Where students are aware that they will receive the same credit for a course almost regardless of their performance, they may not invest significant effort in their work. This is particularly so when a health crisis places other demands on their time and attention. In adopting this shift in grading policy, the Law School faculty are counting on everyone in our community to encourage participation of students who might be disengaged.
The University of Chicago has yet to announce any changes.
Documenting a crisis, in words and pictures.
Before she left Spain, Deb Monti, a 22-year-old painter, started making pieces of life under lockdown. In one painting, two people stand on a balcony, sharing a cigarette. In another, a girl’s face is segmented by a window, trapping her indoors.
“It’s so all-of-a-sudden,” Ms. Monti said. “It makes me feel so suffocated and restrained.”
Across the world, many people are confined to their homes as the pandemic sweeps by outside, and sometimes inside. Many are keeping diaries in both words and pictures: pantry inventories, window views, questions about the future, concerns about the present. Taken together, the pages tell the story of an anxious, claustrophobic world on pause.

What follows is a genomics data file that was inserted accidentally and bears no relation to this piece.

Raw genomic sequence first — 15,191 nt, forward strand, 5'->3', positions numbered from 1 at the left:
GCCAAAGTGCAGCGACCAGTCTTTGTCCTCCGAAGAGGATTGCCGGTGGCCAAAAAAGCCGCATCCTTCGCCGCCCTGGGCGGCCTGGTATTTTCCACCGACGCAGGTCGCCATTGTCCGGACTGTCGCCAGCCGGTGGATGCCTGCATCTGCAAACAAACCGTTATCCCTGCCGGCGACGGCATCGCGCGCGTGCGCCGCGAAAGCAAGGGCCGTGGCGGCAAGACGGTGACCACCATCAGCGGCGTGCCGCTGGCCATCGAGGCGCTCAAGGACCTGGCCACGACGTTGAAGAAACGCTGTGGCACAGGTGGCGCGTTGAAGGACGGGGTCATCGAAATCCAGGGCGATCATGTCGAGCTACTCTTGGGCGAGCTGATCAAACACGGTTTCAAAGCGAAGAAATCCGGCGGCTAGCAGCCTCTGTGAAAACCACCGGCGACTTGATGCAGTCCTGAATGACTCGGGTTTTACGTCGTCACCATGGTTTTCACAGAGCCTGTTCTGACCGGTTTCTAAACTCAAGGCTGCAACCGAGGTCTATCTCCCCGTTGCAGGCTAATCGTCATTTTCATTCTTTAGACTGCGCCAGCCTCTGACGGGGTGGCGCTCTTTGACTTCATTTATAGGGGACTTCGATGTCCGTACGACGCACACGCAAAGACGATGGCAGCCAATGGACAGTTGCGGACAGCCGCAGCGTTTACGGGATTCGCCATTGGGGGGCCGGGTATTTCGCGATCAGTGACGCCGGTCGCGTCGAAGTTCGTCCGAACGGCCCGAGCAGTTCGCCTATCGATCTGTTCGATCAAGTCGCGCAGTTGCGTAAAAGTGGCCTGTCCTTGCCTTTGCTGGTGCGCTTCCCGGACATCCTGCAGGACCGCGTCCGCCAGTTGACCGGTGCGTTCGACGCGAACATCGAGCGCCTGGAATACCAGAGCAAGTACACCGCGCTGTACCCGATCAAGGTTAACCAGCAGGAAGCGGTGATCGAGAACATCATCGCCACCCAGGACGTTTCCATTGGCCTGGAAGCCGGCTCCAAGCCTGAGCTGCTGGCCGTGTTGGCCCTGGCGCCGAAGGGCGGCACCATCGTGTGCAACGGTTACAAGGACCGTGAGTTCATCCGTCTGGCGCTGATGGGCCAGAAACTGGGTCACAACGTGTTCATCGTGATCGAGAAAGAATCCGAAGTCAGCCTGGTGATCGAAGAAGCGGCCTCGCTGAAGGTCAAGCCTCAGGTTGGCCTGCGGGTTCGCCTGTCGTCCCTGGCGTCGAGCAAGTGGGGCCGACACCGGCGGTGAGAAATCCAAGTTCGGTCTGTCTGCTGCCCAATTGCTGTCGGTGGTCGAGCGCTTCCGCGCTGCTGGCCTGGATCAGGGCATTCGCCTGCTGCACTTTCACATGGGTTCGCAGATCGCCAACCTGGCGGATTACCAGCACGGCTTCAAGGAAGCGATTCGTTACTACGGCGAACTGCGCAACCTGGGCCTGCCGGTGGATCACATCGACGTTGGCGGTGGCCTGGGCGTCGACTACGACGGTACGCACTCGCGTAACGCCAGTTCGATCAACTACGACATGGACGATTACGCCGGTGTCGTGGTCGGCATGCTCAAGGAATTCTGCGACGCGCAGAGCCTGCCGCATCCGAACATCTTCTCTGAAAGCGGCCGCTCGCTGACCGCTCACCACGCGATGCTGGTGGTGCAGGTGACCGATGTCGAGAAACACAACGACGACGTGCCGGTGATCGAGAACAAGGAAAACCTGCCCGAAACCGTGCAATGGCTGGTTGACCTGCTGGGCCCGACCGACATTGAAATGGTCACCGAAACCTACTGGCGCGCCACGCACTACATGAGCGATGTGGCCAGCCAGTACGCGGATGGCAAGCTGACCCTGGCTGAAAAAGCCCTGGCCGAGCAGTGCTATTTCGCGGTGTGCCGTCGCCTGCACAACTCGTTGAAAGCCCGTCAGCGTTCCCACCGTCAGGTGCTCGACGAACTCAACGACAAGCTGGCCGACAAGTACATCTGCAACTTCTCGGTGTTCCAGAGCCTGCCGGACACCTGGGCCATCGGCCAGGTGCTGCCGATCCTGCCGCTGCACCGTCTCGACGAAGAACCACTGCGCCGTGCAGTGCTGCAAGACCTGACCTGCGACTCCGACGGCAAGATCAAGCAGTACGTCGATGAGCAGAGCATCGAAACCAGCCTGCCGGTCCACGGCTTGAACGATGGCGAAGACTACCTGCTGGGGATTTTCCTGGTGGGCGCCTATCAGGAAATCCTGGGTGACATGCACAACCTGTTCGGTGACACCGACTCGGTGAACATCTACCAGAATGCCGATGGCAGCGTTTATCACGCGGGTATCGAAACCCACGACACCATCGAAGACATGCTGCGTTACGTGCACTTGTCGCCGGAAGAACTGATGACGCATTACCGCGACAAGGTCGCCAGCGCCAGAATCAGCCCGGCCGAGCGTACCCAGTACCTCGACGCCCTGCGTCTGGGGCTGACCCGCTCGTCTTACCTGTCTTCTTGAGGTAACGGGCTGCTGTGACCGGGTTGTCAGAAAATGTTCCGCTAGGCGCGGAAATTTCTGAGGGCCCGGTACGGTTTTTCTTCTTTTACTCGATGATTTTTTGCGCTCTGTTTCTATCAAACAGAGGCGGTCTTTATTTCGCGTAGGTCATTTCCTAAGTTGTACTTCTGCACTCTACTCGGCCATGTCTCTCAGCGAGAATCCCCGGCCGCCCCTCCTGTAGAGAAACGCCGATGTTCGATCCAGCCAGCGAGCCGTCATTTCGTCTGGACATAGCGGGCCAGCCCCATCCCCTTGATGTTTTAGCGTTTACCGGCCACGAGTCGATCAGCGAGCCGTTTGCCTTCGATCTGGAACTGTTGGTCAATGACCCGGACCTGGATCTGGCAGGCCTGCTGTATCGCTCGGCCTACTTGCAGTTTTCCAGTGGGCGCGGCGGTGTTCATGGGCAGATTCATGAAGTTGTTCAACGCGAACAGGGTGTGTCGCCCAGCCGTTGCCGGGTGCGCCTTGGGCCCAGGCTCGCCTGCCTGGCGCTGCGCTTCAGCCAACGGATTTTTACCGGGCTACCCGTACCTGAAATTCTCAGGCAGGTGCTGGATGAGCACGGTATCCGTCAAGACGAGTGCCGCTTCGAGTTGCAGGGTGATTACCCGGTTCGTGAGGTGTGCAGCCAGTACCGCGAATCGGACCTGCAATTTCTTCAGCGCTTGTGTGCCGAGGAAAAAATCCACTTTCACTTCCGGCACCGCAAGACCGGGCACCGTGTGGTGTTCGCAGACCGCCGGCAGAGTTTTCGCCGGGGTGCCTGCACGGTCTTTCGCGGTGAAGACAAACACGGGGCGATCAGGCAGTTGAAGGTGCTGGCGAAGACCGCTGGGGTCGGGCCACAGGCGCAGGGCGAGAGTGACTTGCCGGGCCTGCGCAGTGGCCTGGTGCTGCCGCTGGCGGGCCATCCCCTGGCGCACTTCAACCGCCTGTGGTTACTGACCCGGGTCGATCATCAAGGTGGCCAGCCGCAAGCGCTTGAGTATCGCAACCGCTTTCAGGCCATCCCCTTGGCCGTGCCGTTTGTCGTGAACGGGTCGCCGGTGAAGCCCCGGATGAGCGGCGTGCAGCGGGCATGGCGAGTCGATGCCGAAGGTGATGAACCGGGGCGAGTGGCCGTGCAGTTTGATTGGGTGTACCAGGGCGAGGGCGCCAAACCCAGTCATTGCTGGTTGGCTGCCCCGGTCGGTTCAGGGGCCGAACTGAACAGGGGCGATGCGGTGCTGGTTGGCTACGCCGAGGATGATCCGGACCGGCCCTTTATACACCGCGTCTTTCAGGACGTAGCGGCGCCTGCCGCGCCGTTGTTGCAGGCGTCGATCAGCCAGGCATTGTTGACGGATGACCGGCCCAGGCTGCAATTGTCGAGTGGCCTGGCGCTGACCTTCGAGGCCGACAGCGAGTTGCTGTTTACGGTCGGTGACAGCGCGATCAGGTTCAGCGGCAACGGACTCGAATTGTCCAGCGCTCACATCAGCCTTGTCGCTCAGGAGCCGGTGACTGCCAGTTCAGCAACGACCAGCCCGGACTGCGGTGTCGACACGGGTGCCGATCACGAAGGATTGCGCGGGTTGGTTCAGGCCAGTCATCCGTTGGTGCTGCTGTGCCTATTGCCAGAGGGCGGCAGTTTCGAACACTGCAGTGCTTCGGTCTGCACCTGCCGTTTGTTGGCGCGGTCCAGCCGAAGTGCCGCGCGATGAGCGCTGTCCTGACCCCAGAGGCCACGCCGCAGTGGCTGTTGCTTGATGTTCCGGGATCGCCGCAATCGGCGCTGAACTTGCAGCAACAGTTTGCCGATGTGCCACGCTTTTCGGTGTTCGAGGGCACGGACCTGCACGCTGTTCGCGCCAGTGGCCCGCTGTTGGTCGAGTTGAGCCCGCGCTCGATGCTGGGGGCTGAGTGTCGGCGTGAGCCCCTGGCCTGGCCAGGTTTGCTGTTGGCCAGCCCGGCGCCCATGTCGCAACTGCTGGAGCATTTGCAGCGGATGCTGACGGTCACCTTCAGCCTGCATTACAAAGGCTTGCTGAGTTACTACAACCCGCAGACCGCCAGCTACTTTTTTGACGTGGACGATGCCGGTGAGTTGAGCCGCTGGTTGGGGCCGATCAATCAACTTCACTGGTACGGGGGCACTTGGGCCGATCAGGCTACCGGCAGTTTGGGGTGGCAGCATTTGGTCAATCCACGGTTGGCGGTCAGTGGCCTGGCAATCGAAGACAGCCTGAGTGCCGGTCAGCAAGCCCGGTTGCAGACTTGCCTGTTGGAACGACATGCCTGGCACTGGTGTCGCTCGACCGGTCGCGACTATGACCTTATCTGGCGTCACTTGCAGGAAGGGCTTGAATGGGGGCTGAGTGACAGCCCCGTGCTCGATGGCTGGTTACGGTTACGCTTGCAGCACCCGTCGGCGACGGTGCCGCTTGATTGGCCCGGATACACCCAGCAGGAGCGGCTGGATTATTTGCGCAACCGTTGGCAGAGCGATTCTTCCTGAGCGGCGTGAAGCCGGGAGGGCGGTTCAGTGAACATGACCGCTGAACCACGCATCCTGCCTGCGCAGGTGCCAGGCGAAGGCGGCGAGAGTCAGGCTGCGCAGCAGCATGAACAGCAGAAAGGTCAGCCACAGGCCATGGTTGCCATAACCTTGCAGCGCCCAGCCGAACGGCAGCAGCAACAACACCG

When future historians look to write the story of life during coronavirus, these first-person accounts may prove useful. Because history isn’t usually told by the bigwigs of the era, even if they are some of its main characters. Instead, it is often reconstructed from snapshots of ordinary lives. In today’s diaries, anxiety is constant.
What’s your “Quarantine Routine”?